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Research in Toxicology 16:865-872.
signs have pointed to green tea's beneficial impact for health,
including multiple studies with animals and hints that green tea
drinkers and people living in green tea growing areas are less likely
to develop cancer.
this new study, Palermo and his colleagues probe deeply into one
of the mechanisms suggested by previous research for how green tea
might have beneficial effects. This suggestion is that plant compounds
in green tea interfere with a specific molecular action of dioxin,
preventing it from turning on genes that are involved in causing
in this publication in Chemical Research in Toxicology,
their results confirm this earlier work and identify the
specific plant compounds most likely to be responsible for green
tea's action at suppressing gene activation.
scientists remain uncertain about whether their findings reveal
the way green tea has beneficial health effects, however. Their
results indicate that the concentrations of the active compounds
required to work against dioxin via this mechanism are high compared
to the levels reached in people's blood after drinking green tea.
number of chemical contaminants cause their damaging effects through
the molecular pathway that green tea shuts down, including dioxins,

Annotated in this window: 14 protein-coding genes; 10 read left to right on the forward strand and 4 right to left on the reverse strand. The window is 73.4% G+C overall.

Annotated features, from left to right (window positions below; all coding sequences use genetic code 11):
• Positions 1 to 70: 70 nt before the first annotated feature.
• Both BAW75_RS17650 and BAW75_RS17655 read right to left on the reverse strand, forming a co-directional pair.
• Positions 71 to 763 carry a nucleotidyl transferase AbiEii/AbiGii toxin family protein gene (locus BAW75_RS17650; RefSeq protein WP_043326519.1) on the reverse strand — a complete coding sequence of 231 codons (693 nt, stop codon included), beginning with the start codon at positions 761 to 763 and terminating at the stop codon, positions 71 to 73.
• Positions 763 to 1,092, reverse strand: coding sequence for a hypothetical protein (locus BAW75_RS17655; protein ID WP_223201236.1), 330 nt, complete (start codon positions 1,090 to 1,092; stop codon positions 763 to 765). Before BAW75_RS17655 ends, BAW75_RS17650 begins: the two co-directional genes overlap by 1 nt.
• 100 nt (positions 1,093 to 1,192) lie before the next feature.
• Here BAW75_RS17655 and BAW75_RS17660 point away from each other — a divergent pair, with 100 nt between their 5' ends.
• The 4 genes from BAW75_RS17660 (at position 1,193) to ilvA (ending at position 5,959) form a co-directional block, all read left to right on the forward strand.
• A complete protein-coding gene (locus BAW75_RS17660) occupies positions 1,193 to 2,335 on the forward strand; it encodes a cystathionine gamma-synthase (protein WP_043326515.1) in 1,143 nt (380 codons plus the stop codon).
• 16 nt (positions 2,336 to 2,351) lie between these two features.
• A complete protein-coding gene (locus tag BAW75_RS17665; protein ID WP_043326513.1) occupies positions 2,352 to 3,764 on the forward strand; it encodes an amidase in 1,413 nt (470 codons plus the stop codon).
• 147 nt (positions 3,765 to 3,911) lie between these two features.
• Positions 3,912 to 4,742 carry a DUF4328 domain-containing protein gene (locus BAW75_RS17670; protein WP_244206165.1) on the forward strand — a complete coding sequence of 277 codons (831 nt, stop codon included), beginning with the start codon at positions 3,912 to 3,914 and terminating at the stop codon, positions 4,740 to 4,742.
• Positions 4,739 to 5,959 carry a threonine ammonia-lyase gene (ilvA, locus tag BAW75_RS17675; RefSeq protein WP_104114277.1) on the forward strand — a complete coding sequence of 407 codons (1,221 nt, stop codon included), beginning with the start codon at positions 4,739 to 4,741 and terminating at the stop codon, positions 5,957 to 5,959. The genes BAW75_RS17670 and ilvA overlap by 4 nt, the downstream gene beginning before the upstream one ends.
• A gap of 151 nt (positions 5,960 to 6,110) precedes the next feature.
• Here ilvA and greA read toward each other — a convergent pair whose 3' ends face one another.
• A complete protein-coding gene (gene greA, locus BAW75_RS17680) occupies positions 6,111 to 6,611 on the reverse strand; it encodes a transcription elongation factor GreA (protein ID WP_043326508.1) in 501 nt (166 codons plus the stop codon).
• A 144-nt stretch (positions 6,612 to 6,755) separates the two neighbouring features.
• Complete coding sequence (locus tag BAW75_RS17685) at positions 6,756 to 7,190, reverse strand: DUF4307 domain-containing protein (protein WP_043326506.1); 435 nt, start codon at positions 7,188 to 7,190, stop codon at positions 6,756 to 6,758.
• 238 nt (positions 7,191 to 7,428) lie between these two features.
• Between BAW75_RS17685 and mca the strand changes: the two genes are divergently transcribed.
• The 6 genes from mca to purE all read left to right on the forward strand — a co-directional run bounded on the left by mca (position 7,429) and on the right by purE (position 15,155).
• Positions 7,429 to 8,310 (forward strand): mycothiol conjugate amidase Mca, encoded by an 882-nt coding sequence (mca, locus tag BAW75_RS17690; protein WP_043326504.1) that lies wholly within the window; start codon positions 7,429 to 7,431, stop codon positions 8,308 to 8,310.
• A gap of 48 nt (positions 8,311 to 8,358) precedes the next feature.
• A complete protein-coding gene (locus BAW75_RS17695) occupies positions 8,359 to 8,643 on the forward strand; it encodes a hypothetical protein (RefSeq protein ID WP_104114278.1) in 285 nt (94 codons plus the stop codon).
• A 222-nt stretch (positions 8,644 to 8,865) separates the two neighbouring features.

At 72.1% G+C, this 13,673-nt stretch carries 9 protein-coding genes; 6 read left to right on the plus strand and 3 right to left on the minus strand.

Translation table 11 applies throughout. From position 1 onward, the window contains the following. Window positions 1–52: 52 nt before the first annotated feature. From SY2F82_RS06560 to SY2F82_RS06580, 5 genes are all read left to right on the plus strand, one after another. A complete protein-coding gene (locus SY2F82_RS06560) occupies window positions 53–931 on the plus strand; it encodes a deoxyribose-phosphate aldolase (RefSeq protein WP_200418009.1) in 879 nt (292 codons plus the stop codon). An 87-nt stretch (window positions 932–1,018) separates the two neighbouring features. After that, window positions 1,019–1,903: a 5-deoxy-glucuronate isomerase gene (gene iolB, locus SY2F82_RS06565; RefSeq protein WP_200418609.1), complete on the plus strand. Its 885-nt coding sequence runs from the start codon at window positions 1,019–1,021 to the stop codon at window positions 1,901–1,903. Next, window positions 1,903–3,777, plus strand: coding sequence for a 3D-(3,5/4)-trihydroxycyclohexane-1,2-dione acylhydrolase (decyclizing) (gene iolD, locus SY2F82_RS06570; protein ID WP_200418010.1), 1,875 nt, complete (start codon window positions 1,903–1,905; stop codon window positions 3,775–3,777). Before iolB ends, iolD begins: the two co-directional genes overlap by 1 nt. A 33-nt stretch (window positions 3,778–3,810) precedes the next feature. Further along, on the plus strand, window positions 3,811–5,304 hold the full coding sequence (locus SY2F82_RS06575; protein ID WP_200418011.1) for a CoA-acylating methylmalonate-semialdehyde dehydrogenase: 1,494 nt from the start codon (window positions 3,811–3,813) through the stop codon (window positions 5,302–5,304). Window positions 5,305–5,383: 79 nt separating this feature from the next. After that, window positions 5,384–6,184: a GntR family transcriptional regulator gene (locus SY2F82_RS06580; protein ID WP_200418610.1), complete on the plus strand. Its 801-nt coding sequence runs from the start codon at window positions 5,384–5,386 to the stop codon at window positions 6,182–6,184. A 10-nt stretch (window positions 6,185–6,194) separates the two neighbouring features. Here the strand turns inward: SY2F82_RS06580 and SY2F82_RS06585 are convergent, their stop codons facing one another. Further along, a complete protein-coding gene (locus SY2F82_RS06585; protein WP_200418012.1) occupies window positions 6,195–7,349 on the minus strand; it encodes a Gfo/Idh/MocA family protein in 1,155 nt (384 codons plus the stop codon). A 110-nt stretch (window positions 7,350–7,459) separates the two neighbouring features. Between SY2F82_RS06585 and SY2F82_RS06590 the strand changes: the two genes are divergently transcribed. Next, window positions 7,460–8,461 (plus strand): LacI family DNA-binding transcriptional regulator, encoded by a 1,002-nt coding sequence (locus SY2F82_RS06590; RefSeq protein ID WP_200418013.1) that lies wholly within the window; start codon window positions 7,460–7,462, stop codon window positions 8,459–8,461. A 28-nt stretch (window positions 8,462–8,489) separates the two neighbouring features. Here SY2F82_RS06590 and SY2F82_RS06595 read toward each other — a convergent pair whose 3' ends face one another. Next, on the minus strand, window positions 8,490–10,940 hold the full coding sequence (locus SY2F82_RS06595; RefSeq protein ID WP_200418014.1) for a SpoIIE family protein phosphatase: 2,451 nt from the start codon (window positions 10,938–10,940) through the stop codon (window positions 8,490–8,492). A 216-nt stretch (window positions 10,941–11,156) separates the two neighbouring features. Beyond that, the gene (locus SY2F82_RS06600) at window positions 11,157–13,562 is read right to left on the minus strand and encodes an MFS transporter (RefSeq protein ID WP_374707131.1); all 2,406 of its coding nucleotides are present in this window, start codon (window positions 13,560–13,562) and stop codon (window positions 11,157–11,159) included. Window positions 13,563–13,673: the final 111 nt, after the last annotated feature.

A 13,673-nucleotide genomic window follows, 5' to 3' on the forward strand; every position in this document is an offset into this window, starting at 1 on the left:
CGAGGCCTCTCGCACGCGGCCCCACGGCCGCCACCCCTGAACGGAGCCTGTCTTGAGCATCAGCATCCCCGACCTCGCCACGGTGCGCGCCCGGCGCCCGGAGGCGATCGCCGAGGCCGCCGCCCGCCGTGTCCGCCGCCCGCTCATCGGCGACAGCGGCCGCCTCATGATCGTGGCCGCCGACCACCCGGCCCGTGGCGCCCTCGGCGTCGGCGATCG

some PCBs, and some polycyclic aromatic hydrocarbons among others,
contaminants that are virtually ubiquitous. Hence this line of research
offers some promising possibilities for preventing diseases. Given
how much remains to be learned and confirmed about this, however,
long-term prospects for developing chemical treatments to prevent
diseases shouldn't diminish efforts to reduce and eliminate exposures
in the first place.
did they do? Palermo et al. experimented with
mouse cells that had been altered genetically to make it possible
to measure when and how much a specific gene was turned on via a
known to be activated by dioxin and related compounds, a pathway
that begins with dioxin binding with the Ah (aryl hydrocarbon) receptor.
The techniques they used are standard, widely employed for this
type of research.
first exposed the mouse cells to dioxin, and then added varying
amounts of green tea extract (made by brewing Lipton Green Tea for
20-30 minutes). This round of research confirmed the extract's ability
to suppress dioxin gene activation (see part
then used some tools out of analytical chemistry to separate the
crude extract into different components, as the crude is a complex
mixture of multiple plant compounds. That separation then allowed
them to confirm the identity of the components.
the next round of experiments, they bought commercial versions of
the identified components and performed a series of experiments
with these pure substances, and mixtures thereof. The experiments
again looked at whether or not different concentrations of the compounds
interfered with dioxin-mediated gene activation.
did they find?
Part one: Work with the Lipton green
tea extract showed that as the concentration of the extract was
increased, gene activation decreased.
graph to the right compares the percent of dioxin-induced
gene activation without green tea extract (GTE), the left-most